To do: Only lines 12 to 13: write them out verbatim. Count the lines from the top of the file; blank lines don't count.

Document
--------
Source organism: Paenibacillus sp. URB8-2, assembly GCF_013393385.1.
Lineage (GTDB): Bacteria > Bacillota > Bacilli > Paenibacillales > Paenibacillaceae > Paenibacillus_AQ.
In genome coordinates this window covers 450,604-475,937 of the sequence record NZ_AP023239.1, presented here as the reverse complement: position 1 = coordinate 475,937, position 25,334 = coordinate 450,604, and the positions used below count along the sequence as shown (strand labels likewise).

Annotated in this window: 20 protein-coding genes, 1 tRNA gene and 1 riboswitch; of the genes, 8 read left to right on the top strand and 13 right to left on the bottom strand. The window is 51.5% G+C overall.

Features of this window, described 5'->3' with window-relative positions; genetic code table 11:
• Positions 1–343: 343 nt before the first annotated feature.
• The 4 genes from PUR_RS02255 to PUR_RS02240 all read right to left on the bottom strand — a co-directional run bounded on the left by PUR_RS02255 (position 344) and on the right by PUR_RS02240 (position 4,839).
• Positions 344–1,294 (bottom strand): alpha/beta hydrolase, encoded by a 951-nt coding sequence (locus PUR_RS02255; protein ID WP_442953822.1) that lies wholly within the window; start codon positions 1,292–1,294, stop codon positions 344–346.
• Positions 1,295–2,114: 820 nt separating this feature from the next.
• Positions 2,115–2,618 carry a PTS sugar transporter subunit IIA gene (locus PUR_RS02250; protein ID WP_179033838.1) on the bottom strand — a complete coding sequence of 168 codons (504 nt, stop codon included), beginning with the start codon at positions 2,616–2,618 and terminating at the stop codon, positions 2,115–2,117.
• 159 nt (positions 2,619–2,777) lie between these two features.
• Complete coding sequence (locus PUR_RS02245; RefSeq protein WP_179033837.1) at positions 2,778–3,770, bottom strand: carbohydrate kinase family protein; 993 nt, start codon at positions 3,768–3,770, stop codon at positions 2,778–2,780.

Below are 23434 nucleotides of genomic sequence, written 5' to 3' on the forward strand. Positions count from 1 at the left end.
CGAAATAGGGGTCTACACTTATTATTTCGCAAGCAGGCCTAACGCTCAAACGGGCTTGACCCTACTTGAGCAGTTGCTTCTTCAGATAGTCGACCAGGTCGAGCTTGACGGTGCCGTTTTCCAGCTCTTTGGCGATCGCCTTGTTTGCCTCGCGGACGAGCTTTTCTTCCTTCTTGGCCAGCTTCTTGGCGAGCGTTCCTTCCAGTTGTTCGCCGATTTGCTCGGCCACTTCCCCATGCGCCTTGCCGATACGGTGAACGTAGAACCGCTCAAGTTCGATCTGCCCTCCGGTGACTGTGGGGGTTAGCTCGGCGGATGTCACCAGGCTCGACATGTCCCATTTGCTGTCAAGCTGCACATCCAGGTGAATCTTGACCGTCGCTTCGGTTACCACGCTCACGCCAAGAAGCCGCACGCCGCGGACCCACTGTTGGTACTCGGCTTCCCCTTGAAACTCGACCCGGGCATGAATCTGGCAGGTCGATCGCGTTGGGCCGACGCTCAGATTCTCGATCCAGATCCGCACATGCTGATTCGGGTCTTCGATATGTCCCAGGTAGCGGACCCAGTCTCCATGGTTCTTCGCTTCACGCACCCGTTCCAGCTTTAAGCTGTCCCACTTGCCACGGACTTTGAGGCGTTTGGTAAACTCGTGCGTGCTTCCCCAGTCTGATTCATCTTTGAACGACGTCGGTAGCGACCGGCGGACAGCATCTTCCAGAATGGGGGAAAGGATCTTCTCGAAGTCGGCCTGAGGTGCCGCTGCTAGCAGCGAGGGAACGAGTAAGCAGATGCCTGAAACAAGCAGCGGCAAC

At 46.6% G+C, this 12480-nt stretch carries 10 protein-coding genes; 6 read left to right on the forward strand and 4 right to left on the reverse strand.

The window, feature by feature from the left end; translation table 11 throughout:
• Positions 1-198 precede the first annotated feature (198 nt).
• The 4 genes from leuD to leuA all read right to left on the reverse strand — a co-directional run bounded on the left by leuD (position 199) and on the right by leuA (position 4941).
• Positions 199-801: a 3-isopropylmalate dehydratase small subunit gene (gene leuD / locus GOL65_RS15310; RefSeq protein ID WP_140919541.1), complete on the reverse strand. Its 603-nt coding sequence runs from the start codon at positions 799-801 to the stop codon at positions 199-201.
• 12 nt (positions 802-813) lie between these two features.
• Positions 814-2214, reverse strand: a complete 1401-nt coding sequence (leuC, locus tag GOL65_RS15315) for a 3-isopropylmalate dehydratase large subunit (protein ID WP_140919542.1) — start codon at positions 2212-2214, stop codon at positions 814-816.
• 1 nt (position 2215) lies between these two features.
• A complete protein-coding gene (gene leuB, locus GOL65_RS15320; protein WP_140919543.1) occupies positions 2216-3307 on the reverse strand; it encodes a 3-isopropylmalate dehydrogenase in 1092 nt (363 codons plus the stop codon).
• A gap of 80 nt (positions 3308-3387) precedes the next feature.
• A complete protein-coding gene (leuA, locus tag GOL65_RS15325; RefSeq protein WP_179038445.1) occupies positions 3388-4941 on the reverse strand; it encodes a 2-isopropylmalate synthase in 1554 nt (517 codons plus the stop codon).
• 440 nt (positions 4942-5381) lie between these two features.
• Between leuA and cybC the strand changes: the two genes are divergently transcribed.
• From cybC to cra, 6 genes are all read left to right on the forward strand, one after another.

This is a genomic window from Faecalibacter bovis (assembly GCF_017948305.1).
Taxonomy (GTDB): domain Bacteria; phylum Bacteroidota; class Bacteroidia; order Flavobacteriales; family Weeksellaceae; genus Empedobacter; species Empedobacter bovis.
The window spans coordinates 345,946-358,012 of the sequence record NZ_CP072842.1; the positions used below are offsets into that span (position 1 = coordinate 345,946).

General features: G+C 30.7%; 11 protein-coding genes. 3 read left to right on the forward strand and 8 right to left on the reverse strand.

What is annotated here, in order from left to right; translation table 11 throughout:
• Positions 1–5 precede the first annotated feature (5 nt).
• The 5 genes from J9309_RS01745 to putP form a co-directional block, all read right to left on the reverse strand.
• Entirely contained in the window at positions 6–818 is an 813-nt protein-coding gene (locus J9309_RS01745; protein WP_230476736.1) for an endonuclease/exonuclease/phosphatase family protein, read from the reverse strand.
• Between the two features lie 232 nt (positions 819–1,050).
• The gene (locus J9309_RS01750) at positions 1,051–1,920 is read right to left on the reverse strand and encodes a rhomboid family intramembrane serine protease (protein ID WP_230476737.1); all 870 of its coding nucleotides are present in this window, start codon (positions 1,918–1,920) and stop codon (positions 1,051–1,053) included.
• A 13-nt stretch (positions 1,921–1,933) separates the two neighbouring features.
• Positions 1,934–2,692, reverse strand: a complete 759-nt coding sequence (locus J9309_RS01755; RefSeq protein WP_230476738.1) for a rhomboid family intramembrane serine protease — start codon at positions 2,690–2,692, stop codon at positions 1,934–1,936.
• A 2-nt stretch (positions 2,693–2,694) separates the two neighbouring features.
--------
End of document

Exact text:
• Complete coding sequence (locus PUR_RS02245; RefSeq protein WP_179033837.1) at positions 2,778–3,770, bottom strand: carbohydrate kinase family protein; 993 nt, start codon at positions 3,768–3,770, stop codon at positions 2,778–2,780.

Below are 23434 nucleotides of genomic sequence, written 5' to 3' on the forward strand. Positions count from 1 at the left end.